|This large cedar that washed out of the Sooke River stayed hung up on a sandbar before salvagers came, |
cut off the root end, and hauled the log away.
After having one of the driest fall seasons on record on south Vancouver Island, we recently experienced a record-breaking rainfall in a 24 hour period. When winter rainfalls coincide with seasonal high tides, the flotsam factor in my front yard increases dramatically.
It is exciting to see huge logs and whole trees float by during these winter freshets. Some of the debris is dislodged from area beaches by extra high tides, but much of the tree debris is sourced up the Sooke River which enters the harbour along Billing Spit's western shore.
Most of the tree debris gets washed out to sea, or gets hung up on a new beach somewhere. Some middle sized logs get hung up on sandbars in the harbour and stay until the next high tide or heavy rainfall.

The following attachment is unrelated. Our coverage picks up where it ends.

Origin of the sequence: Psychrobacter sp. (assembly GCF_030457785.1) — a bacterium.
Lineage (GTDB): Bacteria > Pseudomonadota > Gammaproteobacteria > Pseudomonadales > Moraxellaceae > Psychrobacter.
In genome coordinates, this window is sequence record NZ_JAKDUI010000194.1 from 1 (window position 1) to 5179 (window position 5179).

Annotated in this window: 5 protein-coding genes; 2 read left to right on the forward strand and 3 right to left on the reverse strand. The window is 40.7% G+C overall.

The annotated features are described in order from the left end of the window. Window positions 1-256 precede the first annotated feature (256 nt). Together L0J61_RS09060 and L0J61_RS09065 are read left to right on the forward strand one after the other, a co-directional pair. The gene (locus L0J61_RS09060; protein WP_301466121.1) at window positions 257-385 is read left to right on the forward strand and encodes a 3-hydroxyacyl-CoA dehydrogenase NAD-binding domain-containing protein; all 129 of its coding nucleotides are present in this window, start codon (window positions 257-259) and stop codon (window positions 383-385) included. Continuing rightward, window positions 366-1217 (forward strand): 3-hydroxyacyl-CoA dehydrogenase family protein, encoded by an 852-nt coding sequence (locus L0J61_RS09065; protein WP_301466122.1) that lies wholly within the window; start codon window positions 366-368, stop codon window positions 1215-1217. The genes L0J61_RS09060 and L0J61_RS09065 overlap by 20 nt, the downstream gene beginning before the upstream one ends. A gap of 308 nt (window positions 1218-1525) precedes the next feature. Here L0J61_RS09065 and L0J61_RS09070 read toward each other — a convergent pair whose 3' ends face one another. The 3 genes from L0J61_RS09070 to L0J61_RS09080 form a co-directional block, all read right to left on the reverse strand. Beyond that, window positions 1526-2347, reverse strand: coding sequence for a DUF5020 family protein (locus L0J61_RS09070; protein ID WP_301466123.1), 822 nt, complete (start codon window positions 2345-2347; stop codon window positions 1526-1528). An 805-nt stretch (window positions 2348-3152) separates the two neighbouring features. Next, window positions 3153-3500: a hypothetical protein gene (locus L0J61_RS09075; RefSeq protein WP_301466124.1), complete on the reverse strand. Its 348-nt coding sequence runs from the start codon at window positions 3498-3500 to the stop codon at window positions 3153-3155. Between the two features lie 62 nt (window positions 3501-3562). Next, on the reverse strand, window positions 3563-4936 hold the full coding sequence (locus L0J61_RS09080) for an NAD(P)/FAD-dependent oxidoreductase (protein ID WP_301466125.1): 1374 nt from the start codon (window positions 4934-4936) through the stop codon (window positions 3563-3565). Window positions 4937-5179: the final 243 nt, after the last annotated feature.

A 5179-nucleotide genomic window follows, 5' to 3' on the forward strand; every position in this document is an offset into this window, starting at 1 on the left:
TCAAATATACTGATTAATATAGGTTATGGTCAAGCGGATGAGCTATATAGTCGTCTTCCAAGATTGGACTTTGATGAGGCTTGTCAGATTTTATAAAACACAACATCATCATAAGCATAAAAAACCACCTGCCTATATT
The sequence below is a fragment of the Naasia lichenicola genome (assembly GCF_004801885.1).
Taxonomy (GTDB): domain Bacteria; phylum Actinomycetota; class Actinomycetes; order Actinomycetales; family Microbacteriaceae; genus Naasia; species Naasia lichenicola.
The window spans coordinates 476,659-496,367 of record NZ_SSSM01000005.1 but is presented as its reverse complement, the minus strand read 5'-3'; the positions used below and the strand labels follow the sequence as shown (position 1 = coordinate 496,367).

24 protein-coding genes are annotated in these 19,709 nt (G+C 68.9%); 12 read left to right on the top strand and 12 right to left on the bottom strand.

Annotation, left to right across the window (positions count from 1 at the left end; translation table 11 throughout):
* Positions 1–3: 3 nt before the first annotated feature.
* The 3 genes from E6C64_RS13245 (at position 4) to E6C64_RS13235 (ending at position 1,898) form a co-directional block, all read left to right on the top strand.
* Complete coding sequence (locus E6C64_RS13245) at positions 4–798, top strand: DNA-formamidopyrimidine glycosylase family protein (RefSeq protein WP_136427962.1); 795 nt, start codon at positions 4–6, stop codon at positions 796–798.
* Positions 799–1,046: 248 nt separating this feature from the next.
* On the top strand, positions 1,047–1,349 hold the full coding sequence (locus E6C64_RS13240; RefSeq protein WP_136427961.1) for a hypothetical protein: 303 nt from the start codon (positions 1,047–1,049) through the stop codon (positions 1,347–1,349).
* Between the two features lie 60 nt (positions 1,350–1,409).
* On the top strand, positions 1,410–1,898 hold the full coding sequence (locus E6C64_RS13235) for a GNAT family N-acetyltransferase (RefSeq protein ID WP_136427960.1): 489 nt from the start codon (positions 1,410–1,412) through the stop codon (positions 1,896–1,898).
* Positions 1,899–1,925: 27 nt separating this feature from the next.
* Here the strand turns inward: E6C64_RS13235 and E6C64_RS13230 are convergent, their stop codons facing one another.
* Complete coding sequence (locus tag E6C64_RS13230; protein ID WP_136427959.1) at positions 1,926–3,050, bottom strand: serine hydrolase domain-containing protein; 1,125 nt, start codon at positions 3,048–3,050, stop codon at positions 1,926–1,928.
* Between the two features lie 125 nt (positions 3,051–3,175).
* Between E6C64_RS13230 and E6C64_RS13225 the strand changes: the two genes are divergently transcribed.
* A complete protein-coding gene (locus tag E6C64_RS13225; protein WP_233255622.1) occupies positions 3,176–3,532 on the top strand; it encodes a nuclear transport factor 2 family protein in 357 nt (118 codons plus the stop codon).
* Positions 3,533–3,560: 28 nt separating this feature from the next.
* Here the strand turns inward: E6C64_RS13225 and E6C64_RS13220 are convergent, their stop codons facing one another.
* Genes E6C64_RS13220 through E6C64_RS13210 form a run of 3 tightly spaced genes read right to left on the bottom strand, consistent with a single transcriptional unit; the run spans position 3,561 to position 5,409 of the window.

Some of the larger logs stay around for years, perhaps decades. When these get stranded on a sandbar in the harbour they are heavily used by wildlife. Eagles perch and eat their prey on the large debris. River otters also love to play on the tree debris in the harbour.
|This large Douglas fir log has been on the beach for a decade or more. Only the most extreme|
tides and weather will move it off the beach.
Really big logs that get hung up on the sandbars will bring out the salvagers, or beachcombers as they are also called. Using giant chain saws, they remove the root ends of large trees, and use small boats to float the lucrative wood to where they can transfer it to land for milling.